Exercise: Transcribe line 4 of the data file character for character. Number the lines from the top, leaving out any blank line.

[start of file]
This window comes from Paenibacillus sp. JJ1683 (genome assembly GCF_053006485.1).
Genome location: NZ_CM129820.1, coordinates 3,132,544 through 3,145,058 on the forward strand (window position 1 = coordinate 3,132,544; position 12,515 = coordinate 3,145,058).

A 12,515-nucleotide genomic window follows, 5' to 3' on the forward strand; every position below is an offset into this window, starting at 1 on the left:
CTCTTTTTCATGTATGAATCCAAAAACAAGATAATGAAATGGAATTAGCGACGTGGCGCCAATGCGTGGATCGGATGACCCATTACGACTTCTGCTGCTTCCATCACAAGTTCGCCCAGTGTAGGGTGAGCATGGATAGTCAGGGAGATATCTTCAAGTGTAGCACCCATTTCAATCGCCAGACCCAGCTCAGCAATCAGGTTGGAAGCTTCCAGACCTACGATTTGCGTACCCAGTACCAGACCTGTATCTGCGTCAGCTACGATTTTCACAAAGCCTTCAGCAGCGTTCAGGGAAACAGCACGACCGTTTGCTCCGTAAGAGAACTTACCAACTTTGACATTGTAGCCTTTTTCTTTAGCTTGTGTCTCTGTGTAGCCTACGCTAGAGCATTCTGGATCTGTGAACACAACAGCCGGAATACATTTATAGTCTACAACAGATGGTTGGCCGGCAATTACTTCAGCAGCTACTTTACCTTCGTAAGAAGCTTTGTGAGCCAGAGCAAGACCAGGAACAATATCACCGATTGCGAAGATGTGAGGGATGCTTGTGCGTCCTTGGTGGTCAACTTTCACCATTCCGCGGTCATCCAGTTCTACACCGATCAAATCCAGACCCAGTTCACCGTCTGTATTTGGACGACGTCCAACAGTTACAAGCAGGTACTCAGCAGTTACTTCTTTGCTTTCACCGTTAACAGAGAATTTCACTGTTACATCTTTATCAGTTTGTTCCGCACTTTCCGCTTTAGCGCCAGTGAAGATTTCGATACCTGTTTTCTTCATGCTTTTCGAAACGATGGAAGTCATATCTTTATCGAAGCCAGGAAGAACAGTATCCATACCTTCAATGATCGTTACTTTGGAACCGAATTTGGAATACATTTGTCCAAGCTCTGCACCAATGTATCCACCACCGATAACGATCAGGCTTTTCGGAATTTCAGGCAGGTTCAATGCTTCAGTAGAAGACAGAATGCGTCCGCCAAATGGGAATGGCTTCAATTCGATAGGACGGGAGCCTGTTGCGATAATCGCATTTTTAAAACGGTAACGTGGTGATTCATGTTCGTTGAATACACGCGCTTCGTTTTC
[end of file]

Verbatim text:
CTCTTTTTCATGTATGAATCCAAAAACAAGATAATGAAATGGAATTAGCGACGTGGCGCCAATGCGTGGATCGGATGACCCATTACGACTTCTGCTGCTTCCATCACAAGTTCGCCCAGTGTAGGGTGAGCATGGATAGTCAGGGAGATATCTTCAAGTGTAGCACCCATTTCAATCGCCAGACCCAGCTCAGCAATCAGGTTGGAAGCTTCCAGACCTACGATTTGCGTACCCAGTACCAGACCTGTATCTGCGTCAGCTACGATTTTCACAAAGCCTTCAGCAGCGTTCAGGGAAACAGCACGACCGTTTGCTCCGTAAGAGAACTTACCAACTTTGACATTGTAGCCTTTTTCTTTAGCTTGTGTCTCTGTGTAGCCTACGCTAGAGCATTCTGGATCTGTGAACACAACAGCCGGAATACATTTATAGTCTACAACAGATGGTTGGCCGGCAATTACTTCAGCAGCTACTTTACCTTCGTAAGAAGCTTTGTGAGCCAGAGCAAGACCAGGAACAATATCACCGATTGCGAAGATGTGAGGGATGCTTGTGCGTCCTTGGTGGTCAACTTTCACCATTCCGCGGTCATCCAGTTCTACACCGATCAAATCCAGACCCAGTTCACCGTCTGTATTTGGACGACGTCCAACAGTTACAAGCAGGTACTCAGCAGTTACTTCTTTGCTTTCACCGTTAACAGAGAATTTCACTGTTACATCTTTATCAGTTTGTTCCGCACTTTCCGCTTTAGCGCCAGTGAAGATTTCGATACCTGTTTTCTTCATGCTTTTCGAAACGATGGAAGTCATATCTTTATCGAAGCCAGGAAGAACAGTATCCATACCTTCAATGATCGTTACTTTGGAACCGAATTTGGAATACATTTGTCCAAGCTCTGCACCAATGTATCCACCACCGATAACGATCAGGCTTTTCGGAATTTCAGGCAGGTTCAATGCTTCAGTAGAAGACAGAATGCGTCCGCCAAATGGGAATGGCTTCAATTCGATAGGACGGGAGCCTGTTGCGATAATCGCATTTTTAAAACGGTAACGTGGTGATTCATGTTCGTTGAATACACGCGCTTCGTTTTC